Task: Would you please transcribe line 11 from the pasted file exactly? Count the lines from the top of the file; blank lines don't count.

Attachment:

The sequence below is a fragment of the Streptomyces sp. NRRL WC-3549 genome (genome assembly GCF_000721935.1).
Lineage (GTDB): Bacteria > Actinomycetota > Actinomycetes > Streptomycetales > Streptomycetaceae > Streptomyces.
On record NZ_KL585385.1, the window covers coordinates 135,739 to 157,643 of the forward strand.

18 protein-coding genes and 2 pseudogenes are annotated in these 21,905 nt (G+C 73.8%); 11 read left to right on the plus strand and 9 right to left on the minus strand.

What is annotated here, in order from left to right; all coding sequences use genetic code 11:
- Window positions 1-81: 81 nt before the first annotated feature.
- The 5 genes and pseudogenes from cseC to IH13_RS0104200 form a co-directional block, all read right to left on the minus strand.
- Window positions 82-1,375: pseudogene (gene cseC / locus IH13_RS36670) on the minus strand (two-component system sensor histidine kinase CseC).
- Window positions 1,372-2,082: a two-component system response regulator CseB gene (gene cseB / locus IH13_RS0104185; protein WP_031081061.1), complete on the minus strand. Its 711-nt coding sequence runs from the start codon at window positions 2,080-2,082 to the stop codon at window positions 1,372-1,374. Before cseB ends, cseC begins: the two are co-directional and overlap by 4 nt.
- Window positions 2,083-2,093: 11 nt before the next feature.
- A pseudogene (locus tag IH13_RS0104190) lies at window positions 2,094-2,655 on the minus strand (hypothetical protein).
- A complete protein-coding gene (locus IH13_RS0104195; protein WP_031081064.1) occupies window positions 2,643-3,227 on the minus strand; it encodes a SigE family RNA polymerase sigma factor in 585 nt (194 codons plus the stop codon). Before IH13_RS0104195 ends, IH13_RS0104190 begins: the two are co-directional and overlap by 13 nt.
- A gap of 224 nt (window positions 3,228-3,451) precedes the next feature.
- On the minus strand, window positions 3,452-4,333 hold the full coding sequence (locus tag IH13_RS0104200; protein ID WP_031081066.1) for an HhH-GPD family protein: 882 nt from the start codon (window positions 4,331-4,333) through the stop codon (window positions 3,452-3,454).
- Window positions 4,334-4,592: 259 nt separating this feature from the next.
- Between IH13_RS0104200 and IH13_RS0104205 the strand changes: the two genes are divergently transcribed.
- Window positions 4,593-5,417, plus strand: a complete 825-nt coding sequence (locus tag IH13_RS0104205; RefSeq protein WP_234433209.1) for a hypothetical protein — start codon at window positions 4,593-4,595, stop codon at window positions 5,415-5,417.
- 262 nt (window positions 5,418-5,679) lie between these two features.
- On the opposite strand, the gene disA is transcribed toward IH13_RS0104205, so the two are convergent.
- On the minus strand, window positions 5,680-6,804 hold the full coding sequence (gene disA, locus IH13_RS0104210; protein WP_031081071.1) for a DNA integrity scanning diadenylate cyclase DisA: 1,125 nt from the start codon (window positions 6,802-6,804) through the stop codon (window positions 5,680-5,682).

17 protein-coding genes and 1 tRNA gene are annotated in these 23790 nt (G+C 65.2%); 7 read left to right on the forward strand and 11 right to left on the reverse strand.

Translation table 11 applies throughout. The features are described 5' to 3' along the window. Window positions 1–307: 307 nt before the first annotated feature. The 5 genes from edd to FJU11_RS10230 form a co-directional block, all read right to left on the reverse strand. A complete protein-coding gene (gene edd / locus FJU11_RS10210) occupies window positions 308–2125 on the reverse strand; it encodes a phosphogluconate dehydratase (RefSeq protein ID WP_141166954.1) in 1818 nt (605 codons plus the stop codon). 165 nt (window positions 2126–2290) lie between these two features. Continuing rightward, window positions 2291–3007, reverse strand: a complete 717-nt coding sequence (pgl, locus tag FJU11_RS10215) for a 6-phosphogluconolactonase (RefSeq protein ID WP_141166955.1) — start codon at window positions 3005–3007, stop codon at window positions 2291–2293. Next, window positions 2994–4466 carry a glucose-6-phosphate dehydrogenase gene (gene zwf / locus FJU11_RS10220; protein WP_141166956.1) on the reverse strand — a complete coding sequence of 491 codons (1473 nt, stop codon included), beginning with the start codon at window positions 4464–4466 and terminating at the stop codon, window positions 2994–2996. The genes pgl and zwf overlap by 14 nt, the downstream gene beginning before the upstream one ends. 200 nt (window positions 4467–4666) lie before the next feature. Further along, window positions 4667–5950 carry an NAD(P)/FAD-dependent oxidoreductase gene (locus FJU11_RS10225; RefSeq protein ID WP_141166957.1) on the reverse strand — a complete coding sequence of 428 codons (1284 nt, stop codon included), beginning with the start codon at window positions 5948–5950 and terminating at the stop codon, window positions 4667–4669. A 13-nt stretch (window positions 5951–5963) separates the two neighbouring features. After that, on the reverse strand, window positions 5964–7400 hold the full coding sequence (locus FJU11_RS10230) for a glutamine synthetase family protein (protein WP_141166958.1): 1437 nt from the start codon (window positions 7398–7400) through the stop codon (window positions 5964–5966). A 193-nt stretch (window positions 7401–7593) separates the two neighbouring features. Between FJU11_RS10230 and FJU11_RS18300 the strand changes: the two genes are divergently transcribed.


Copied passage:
- A pseudogene (locus tag IH13_RS0104190) lies at window positions 2,094-2,655 on the minus strand (hypothetical protein).